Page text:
As the trend of automation continues to rise in the dairy industry, so does the popularity and interest in robotic milking systems. Robotic milking systems can provide new opportunities in herd management.
One area in particular that receives a great deal of attention in the success of robotic milking systems is nutrition. In a free-flow traffic situation, well-balanced rations, quality pellets and appropriate feed tables are all driving factors in promoting visits to the milking robots.
Partial mixed ration
At the foundation, your nutritionist should formulate a partial mixed ration (PMR). The PMR should be formulated below the production level of the herd. A good rule of thumb is to target 15 pounds below the herd’s average production. This is a starting point and will change as herd dynamics or level of management changes.
This is where forage will be fed along with ingredients that may not be palatable or feasible in a pellet, such as fat, minerals or animal proteins. Additional key factors in formulating the PMR include dialing into and accurately monitoring dry matter intakes (DMI) at the feedbunk. Furthermore, it is important to recognize that both bulk fill and energy density that is too high can detrimentally affect milkings per cow.
Once the PMR is dialed in, it must be complemented with a high-quality pellet. A good robot pellet should be palatable, durable and free of fines. Pellets should be made with palatable ingredients that will bind well with minimal fracture points. When a pellet durability index (PDI) is available, the goal should be a measurement of 90 PDI or greater. PDI is a test that feed manufacturers can use to provide feedback on the strength of the pellet. It is a measurement that runs on a scale of 0 to 100. Pellets are put into a tumbler, which simulates stress, and the fines are sifted out. The percent of the pellets that remain on the top of the screen is the resulting PDI. Wheat middlings make a great base for achieving a high PDI.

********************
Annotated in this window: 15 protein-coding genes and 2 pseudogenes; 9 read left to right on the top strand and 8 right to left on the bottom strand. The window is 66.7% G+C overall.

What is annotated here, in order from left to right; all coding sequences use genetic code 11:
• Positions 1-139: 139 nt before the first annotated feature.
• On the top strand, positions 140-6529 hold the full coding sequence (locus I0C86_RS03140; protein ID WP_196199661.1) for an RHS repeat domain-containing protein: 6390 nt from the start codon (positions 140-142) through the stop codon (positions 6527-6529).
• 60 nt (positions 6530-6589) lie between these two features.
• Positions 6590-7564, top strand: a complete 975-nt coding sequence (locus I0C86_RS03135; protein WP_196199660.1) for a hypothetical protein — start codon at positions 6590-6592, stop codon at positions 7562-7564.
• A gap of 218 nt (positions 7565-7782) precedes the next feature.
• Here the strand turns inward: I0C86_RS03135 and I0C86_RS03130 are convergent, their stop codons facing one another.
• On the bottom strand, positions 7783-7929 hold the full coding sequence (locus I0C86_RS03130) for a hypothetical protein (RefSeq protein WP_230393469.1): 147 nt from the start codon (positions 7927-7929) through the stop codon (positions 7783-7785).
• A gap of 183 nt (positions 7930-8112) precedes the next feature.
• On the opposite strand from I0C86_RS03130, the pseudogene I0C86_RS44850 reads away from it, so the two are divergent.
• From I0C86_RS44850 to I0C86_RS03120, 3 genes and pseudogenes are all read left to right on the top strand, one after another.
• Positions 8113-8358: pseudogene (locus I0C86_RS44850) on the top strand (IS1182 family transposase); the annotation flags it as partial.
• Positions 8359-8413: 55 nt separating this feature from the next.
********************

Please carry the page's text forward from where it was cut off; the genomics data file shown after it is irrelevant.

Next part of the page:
Finally, starch fermentability should be well-balanced in the pellet. Sources may vary depending on available forage and concentrate sources available on the farm.
Farm nutritionists should have access and input into developing the programmed pellet feeding tables. These feed tables are what calculate the rate pellets are consumed when a cow enters the box. Feed tables can be split by days in milk (DIM), production levels or groups within the herd to provide the optimal amount of pellets to each individual cow. Some common considerations include evaluating the need for a separate feed table for first-lactation cows, ensuring that pellet availability supports fresh and peak performance, and reducing pellets allotted to late-lactation cows.
Other management considerations
Further management strategies that are vital for robotic success include a consistent, regular feed pushing schedule. This can be done well with a robotic feed pusher. Also, forage analyses and dry matter adjustments should be looked at on a consistent, regular basis. Because the nutrition program largely influences cow traffic to the robot, the feeder should be on top of any possible change to the PMR. A feeder should have the ability to precisely monitor feed refusals and make appropriate adjustments.
With robotic technology, farms have the unique ability to feed cows based on their individual needs. Robot software can provide bountiful information to evaluate the success of the farm’s nutrition program. By keeping some of these things in mind, you can successfully make the most of your investment in automation.
Laura Zagorski is a Vita Plus Gagetown dairy specialist.
PHOTO: Well-balanced rations, quality pellets and appropriate feed tables are all driving factors in promoting visits to the milking robots. Photo by Mike Dixon.